While the Spurs took the L on the day, a spiritual victory may have come in their shift in priorities as they take part in this Orlando restart. Becky Hammon pinch-coached the first scrimmage for Gregg Popovich (Will Hardy and Mitch Johnson are handling the other two), who watched from one row back. Her starting five—the never-before-used group of Dejounte Murray, DeMar DeRozan, Derrick White, Walker and Jakob Poeltl— affirmed Pop’s recent quotes about the team’s increased emphasis on development.
“The big thing is seeing Derrick and DJ play together and giving them a little bit of chemistry instead of strictly one running one group and the other running the other group. I think it will help us play faster, you couldn’t tell today in the scrimmage. We like a lot of aggressiveness on all areas on the floor. We’re just trying to figure out a defensive lineup that can give us a really great chance to start off the game well.”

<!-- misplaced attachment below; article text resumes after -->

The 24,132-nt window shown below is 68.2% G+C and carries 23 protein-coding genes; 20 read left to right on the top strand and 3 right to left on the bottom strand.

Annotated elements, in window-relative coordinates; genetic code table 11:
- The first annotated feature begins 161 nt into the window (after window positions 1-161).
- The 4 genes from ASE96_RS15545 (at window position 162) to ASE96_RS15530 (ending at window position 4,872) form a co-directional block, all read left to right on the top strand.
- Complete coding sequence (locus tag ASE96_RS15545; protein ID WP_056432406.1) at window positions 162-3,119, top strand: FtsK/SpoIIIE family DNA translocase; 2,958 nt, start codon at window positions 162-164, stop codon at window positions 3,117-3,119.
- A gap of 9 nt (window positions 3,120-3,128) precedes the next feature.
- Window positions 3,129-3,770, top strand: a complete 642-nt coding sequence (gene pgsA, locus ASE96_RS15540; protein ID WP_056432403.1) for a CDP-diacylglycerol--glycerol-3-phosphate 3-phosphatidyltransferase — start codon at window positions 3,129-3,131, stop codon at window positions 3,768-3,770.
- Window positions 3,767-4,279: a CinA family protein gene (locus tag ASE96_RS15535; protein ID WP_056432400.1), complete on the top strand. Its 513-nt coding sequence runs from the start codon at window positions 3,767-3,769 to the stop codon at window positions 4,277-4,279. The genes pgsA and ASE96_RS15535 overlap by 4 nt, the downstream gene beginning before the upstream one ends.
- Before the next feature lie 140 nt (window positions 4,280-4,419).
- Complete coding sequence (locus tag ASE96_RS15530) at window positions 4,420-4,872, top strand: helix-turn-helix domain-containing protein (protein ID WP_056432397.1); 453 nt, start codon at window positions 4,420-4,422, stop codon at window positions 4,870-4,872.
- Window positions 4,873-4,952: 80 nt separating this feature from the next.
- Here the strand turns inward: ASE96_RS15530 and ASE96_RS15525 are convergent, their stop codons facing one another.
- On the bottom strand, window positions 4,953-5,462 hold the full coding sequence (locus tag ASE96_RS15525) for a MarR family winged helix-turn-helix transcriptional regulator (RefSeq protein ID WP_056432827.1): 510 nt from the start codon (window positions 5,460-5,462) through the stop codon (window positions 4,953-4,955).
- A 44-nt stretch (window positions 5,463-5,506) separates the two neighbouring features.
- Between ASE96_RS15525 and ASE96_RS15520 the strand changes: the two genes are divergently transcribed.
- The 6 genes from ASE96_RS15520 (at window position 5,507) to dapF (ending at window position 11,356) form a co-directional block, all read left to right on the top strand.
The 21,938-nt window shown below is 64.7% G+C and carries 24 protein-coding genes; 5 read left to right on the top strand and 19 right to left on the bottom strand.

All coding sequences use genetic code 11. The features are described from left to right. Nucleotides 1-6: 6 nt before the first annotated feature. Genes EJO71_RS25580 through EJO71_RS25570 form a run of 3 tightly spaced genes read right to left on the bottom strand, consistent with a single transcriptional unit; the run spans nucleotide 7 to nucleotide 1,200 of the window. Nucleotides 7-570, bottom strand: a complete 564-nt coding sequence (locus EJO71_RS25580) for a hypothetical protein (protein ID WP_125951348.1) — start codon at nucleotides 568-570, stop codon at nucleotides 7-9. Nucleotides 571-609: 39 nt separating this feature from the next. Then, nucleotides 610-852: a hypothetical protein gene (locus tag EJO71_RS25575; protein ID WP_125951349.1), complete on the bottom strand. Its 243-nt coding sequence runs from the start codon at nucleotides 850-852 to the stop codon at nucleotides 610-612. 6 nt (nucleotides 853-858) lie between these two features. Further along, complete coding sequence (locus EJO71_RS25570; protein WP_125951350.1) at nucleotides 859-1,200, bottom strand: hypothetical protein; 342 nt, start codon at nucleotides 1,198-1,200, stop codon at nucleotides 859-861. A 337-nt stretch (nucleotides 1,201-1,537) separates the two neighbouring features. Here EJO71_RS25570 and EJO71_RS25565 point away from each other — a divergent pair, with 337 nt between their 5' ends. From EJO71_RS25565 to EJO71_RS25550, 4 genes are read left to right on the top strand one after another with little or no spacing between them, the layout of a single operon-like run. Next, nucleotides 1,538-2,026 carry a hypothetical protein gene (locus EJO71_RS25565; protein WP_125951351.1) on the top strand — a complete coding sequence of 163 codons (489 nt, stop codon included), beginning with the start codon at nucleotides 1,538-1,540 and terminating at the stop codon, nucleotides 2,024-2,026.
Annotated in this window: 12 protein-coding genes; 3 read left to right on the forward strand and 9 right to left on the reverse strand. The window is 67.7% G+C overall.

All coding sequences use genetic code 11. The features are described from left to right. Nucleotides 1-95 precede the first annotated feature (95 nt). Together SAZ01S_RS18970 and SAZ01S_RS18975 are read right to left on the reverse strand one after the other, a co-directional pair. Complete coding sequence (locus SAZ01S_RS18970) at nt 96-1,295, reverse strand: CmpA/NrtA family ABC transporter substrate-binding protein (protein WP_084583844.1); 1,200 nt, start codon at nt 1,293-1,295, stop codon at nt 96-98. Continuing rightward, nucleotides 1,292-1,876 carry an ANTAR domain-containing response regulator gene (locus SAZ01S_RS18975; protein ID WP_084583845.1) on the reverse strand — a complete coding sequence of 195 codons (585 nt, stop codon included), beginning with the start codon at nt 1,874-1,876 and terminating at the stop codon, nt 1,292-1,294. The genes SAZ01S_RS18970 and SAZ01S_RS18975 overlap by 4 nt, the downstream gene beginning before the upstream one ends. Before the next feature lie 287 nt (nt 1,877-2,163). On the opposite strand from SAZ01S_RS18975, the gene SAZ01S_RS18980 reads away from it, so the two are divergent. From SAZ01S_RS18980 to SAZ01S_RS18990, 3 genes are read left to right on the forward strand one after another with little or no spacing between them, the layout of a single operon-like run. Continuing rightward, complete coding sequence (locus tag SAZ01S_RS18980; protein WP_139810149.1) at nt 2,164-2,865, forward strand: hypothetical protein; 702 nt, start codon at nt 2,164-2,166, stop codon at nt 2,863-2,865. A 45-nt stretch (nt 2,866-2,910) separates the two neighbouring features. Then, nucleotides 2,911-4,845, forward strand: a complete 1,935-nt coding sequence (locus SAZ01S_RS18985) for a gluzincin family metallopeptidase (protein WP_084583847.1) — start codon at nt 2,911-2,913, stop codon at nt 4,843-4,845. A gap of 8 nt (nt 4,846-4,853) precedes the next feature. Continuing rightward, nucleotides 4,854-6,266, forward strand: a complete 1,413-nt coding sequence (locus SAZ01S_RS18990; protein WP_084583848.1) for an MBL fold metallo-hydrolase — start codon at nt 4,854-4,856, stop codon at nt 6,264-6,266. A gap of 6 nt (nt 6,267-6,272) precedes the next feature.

The White-Murray pairing has felt long-overdue. Concerns about potential spacing issues aside, they’ve each established themselves as excellent perimeter defenders deserving of more than the 102 minutes they shared the floor over the regular season, if only to help shore up the league’s 24th ranked defense. They didn’t show tremendous chemistry outside of White linking up with Murray on an alley-oop in transition, nor did they make much happen on the other end, but you need to build on something.
Not far behind that narrative has been the anticipation to see a more liberated Walker. In a rare start, he played the most minutes of any Spur and, despite some turnovers and lapses on defense, did plenty with the opportunities given. He led all Spurs with 14 points, which included two threes and a giddy dunk in transition.